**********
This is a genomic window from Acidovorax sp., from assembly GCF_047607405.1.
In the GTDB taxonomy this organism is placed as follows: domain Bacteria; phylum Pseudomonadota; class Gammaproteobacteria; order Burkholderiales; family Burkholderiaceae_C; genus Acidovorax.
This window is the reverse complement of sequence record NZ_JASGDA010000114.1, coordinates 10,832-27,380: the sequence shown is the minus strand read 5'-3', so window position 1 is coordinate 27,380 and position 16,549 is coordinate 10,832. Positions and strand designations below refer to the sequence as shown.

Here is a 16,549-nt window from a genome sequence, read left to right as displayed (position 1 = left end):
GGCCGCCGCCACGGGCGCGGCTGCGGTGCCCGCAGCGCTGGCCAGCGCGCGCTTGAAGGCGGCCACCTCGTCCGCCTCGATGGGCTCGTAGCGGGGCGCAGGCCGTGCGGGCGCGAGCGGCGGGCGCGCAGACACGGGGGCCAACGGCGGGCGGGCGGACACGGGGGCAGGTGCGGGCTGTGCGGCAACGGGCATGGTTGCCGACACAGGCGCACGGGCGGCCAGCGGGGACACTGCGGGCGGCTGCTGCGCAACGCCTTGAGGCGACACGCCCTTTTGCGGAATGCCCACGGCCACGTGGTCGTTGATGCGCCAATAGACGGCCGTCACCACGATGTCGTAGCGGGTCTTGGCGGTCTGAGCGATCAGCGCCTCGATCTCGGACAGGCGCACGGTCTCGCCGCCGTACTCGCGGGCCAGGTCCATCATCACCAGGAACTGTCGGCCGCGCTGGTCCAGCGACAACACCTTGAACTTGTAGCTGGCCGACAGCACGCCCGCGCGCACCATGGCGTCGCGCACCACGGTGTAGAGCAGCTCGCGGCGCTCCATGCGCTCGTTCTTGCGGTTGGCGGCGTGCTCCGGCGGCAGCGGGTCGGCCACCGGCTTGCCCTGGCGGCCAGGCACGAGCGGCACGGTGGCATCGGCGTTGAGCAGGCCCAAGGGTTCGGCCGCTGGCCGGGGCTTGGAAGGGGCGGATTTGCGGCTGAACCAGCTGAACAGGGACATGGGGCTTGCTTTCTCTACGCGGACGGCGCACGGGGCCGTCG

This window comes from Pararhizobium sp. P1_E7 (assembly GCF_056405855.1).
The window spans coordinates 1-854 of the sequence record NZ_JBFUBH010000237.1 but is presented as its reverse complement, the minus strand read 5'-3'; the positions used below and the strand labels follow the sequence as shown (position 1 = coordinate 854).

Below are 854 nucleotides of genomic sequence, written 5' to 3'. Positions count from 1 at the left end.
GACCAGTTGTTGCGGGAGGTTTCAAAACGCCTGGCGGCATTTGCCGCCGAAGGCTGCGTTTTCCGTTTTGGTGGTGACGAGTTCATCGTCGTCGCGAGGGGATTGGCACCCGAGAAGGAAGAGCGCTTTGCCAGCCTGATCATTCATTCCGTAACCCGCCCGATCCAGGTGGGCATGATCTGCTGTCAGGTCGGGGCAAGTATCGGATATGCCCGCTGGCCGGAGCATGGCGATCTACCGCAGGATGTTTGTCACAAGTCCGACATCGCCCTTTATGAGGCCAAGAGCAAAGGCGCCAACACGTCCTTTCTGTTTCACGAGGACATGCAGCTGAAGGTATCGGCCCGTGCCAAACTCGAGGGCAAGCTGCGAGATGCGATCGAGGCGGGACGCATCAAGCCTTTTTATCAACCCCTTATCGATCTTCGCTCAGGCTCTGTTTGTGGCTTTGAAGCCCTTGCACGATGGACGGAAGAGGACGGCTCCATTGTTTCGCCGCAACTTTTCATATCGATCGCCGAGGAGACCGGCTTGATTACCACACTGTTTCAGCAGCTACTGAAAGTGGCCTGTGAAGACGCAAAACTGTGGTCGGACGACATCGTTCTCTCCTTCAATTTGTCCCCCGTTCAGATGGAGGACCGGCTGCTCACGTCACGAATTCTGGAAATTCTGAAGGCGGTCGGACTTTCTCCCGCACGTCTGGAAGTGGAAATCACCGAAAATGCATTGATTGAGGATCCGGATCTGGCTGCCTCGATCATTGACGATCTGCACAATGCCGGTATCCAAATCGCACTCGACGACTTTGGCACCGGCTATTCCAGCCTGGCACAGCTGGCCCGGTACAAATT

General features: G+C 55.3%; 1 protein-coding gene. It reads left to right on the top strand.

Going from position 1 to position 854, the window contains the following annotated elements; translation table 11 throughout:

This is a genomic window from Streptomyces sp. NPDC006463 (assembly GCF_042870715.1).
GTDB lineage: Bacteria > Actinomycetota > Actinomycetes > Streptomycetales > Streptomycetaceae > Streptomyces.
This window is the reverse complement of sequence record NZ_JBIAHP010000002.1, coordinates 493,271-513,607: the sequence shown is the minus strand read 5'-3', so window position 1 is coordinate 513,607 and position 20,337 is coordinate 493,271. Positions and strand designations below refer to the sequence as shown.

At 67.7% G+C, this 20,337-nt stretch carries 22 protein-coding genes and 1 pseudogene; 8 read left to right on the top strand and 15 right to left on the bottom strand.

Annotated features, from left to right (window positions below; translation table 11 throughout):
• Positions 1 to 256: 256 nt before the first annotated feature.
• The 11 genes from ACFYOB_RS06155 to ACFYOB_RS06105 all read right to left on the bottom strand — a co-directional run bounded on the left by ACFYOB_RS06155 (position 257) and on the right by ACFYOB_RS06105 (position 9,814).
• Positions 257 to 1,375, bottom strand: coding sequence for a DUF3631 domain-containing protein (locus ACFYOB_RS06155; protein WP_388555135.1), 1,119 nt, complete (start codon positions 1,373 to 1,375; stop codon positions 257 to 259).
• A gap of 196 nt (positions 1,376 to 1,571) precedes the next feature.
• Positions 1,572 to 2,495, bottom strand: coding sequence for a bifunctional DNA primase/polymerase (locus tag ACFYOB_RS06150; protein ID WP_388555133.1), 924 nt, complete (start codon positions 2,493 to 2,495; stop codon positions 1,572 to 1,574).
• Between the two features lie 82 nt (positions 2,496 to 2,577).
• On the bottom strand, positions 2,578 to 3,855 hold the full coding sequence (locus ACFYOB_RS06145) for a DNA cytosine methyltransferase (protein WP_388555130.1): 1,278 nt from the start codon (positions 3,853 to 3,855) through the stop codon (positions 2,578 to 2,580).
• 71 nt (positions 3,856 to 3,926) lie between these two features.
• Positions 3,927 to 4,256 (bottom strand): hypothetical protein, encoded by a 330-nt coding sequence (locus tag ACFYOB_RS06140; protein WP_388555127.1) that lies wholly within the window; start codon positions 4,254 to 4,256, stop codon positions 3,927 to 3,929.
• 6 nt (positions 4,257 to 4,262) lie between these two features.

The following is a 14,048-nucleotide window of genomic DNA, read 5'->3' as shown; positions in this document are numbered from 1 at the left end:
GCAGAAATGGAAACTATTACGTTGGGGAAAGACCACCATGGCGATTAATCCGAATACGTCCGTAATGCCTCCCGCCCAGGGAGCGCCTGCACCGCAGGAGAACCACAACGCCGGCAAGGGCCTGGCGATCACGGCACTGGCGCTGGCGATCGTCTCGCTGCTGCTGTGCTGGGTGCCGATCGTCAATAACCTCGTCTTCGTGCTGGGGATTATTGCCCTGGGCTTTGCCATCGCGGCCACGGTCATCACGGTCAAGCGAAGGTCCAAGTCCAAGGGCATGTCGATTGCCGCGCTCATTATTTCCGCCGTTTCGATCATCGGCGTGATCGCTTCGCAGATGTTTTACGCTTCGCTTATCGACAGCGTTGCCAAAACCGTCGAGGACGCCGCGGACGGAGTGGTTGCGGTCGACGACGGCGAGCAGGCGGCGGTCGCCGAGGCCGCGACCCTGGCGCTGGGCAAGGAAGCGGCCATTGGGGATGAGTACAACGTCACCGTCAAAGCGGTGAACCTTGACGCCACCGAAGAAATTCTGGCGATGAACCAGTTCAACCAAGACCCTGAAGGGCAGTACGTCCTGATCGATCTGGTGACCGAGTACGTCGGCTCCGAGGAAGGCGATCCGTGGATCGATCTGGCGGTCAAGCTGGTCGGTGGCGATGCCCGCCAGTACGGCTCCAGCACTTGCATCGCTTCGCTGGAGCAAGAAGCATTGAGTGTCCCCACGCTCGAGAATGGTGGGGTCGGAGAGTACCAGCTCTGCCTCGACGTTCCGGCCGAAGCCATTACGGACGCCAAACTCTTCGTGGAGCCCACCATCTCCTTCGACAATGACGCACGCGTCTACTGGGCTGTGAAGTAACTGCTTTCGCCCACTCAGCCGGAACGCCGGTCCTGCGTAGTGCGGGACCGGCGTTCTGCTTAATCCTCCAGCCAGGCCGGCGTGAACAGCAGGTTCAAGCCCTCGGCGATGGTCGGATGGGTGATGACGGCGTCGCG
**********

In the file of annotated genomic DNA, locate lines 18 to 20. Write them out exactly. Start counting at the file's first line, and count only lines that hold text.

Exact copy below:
• The 11 genes from ACFYOB_RS06155 to ACFYOB_RS06105 all read right to left on the bottom strand — a co-directional run bounded on the left by ACFYOB_RS06155 (position 257) and on the right by ACFYOB_RS06105 (position 9,814).
• Positions 257 to 1,375, bottom strand: coding sequence for a DUF3631 domain-containing protein (locus ACFYOB_RS06155; protein WP_388555135.1), 1,119 nt, complete (start codon positions 1,373 to 1,375; stop codon positions 257 to 259).
• A gap of 196 nt (positions 1,376 to 1,571) precedes the next feature.